USA’s New ‘Covert Affairs’ Blends The CIA And Chick Lit

by | July 13, 2010 at 7:12 AM | Covert Affairs, Interviews, The Drama Club

Annie (USA)

Piper Perabo (USA)

USA has discovered the formula for a hit drama series: take a set-up for a procedural that another network would treat as serious and make it breezy, light and fun.  So far USA has given us lighthearted shows where people die on a regular basis about a fired spy (‘Burn Notice‘), a fake psychic detective (‘Psych‘), and a master forger (‘White Collar‘).  The new series ‘Covert Affairs,‘ which premieres Tuesday July 13th after ‘White Collar’ is the lighthearted version of  ‘Alias.‘ It’s ‘La Femme Nikita‘ meets ‘Eat, Pray, Love‘ with Annie Walker (Piper Perabo) as a newly minted CIA agent who finds herself surrounded by quirky characters as she uses her superior language skills and her good looks to crack cases, all the while pining for the mysterious, sexy boyfriend, Ben (Eion Bailey), that she met on an extended vacation who pulled a disappearing act after three weeks. Perabo revealed in a conference call that Ben is up to his neck in the spy game.”As I’ve seen more of the Ben Mercer character, it’s gotten muddier about whose side he’s on. Somebody asked me the other day if we’re going to find out who he is by the end of this season, and even I don’t know that.”

Annie, despite her gifts for foreign languages and talking her way out of bad situations, seems too much like an escapee from a chick-lit novel to stand shoulder-to-shoulder with the original, quirky protagonists of some of the other USA series.  But she is perky and funny.  It’s easy to root for her.  More interesting are the supporting characters. Auggie (Christopher Gorham) is a blind tech guru, who is a huge flirt and Annie’s instant partner in creative crime solving.  Gorham’s funny take on his character that avoids the cliched portrayals of blindness makes Auggie a potential breakout character.  In a conference call, Gorham explained that, for now, Annie and Auggie’s partnership will remain platonic. “Where their relationship starts off, Auggie’s slept with a lot of the women at the Agency.  And so I think when they first met, like he kind of assumes that they’re going to hookup. But the relationship with her for some reason, quickly moves past the casual hookup and into a real friendship. And so you know, what comes out of that friendship I think is potentially a long-term storyline.”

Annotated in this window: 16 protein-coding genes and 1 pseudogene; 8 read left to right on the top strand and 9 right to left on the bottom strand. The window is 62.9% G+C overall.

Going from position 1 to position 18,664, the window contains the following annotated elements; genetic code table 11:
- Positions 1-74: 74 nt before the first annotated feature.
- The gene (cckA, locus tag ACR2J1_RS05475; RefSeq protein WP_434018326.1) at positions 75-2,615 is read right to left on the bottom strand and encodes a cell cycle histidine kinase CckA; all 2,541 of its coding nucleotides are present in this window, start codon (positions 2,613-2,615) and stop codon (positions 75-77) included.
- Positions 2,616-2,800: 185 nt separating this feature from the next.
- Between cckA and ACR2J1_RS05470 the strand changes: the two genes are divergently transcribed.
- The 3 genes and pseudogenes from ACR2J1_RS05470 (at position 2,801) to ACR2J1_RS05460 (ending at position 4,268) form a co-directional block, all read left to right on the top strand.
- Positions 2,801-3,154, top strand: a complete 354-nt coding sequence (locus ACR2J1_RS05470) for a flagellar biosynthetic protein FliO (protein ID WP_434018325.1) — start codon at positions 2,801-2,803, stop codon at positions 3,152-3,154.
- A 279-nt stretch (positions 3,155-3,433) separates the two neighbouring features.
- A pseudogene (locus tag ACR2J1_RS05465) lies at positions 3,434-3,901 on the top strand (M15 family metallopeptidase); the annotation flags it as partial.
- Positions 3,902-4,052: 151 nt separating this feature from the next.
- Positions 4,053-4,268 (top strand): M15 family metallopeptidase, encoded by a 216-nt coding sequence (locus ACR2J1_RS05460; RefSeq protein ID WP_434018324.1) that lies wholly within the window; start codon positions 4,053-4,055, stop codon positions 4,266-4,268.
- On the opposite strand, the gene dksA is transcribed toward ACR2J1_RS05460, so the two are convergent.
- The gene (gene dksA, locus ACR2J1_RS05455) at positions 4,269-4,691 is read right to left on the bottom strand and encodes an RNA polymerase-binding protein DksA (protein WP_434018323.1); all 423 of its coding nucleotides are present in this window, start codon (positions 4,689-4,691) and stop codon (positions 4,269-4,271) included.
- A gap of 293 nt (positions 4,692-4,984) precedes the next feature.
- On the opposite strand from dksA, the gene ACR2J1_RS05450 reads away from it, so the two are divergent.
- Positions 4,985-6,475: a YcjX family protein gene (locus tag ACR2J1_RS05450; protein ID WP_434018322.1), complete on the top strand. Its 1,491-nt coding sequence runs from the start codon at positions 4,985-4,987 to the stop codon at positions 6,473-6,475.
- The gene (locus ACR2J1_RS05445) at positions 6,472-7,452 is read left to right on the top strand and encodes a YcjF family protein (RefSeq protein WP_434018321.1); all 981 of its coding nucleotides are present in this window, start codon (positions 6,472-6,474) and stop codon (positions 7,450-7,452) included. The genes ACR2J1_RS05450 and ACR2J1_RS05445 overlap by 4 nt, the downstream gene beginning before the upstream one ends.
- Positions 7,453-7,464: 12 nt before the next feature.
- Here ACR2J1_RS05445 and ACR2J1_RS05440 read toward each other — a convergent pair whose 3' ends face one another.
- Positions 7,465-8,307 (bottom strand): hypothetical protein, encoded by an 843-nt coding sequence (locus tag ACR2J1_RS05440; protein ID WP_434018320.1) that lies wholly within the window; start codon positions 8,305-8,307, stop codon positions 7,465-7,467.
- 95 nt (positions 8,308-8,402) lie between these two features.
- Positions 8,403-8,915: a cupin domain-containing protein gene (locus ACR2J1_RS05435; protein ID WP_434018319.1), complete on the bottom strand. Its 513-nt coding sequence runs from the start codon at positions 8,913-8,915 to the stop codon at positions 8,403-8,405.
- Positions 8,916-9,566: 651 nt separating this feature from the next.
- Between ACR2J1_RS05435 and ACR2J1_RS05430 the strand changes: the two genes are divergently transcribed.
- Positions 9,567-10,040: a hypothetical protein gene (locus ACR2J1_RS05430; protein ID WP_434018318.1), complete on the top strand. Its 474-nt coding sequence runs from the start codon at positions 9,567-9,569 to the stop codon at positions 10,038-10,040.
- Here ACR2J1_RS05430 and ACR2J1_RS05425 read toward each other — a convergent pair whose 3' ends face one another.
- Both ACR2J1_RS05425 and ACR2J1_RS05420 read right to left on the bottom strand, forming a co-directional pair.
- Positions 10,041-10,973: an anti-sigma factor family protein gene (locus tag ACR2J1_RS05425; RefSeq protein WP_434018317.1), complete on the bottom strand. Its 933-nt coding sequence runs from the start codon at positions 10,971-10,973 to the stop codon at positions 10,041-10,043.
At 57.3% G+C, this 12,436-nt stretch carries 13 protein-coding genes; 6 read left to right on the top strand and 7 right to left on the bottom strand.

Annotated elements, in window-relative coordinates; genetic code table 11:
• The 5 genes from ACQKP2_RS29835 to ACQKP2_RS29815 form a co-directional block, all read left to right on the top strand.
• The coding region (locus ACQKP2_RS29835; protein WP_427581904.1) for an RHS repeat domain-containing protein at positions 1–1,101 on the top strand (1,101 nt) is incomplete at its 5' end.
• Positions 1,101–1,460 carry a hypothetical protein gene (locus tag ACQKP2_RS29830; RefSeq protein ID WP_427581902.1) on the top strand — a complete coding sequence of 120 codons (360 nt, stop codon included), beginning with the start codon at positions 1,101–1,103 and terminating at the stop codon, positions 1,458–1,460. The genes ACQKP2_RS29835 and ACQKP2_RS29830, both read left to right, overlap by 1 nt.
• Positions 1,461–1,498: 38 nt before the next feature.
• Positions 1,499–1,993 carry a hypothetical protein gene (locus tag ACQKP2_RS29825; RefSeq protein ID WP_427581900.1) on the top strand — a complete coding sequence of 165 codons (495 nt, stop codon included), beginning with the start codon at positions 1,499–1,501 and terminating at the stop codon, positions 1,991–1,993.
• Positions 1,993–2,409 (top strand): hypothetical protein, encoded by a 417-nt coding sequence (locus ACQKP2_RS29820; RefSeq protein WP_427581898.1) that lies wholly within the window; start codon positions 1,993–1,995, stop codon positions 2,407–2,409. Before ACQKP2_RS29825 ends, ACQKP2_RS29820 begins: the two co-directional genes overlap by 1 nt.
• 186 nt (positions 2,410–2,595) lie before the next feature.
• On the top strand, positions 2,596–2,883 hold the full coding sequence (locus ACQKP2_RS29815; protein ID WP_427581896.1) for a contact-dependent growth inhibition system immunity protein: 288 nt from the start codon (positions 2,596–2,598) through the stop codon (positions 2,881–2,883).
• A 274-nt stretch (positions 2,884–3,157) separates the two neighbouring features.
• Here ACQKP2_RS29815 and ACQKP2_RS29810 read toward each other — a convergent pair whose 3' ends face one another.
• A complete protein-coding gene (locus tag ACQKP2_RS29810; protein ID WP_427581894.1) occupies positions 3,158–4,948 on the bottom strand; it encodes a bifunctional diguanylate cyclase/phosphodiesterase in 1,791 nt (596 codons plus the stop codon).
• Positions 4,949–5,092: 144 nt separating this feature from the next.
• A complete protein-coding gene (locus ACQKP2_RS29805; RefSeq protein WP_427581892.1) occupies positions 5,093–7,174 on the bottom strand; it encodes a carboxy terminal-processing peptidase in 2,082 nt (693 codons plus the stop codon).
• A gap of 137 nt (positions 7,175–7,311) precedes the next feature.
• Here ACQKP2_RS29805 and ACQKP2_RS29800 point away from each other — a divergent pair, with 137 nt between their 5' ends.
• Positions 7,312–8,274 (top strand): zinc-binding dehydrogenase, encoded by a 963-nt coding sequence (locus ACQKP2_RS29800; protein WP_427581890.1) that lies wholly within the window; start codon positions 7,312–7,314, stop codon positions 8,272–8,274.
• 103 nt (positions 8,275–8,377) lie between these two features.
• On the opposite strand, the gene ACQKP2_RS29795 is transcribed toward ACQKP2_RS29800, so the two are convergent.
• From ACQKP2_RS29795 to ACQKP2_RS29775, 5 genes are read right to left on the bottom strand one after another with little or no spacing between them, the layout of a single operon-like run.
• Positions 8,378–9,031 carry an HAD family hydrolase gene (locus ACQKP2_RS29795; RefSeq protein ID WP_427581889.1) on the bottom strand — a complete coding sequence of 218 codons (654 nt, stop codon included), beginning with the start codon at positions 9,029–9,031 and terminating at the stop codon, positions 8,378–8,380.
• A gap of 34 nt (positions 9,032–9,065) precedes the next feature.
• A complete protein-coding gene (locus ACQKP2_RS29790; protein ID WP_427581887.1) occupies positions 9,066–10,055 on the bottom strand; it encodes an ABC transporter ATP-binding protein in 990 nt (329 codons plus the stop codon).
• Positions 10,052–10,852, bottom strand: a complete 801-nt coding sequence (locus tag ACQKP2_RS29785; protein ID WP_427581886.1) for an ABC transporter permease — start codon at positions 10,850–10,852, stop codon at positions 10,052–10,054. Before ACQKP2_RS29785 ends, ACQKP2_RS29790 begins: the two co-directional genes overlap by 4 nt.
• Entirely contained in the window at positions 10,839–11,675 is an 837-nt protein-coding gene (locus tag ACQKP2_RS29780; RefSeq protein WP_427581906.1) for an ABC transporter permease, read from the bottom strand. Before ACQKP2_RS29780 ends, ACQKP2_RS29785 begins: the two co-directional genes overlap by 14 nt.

Annie’s bosses are a hilarious estranged husband and wife, Joan (Kari Matchett) and  Arthur (Peter Gallagher, great as the anti-Sandy Cohen) who use CIA resources to investigate each other. According to Gorham, “Gallagher is technically a guest, he’s recurring. But I mean, couldn’t be more valuable to the show. He’s amazing and we all love him dearly.”

The show will also benefit from a lot of A-list guest stars.  ‘Heroes‘ Sendhil Ramamurthy shows up in the second episode as a CIA agent.   Eriq LaSalle and Odehd Fehr also have filmed appearances. Said Perabo, “Oded Fehr plays an Israeli spy from the Mossad. And his action film background made him kind of unparalleled as someone to work with and come in as a guest-star. And Eriq La Salle was one in a recent episode. And then we just finished an episode with Anna Camp.”

This is a fantastical take on CIA life.  The fictional Domestic Protection Division has a Starbucks in the lobby. There is also a truly bizarre product placement for Listerine Breath Strips that suggests they are useful for fooling a fingerprint scanner. ‘Covert Affairs’ does use a couple of interesting real life tidbits about the CIA: due to a post 9/11 recruiting drive, 50% of CIA agents have five years or less experience  and the CIA encourages its employees to date within the agency because it eliminates the difficulties of having to live a double life. Valerie Plame Wilson, the CIA clandestine agent whose cover was blown by a newspaper columnist, served as a technical adviser on the pilot, so perhaps the series is more realistic than it appears.  The CIA is top secret after all, so it’s impossible to say.

The case in the pilot is easy enough to figure out that I was three steps ahead of Annie, and I’m terrible at solving mysteries.   But that’s not the point. This show, like the rest of the USA dramas is pure escapism. It makes risking your life for a covert government agency that may not always be on the side of the good guys seem like a fun romp.  I may not have fallen in love with Annie, but I’d gladly trade lives with her.  I will risk the ire of J.J. Abrams fans by saying I found it more entertaining then the convoluted ‘Alias‘ which, in my opinion, took itself way too seriously.  I am not sure if the show will prove as popular as ‘Burn Notice’ or ‘White Collar,’ but it is great to see a woman front and center in the testosterone heavy world of USA procedurals.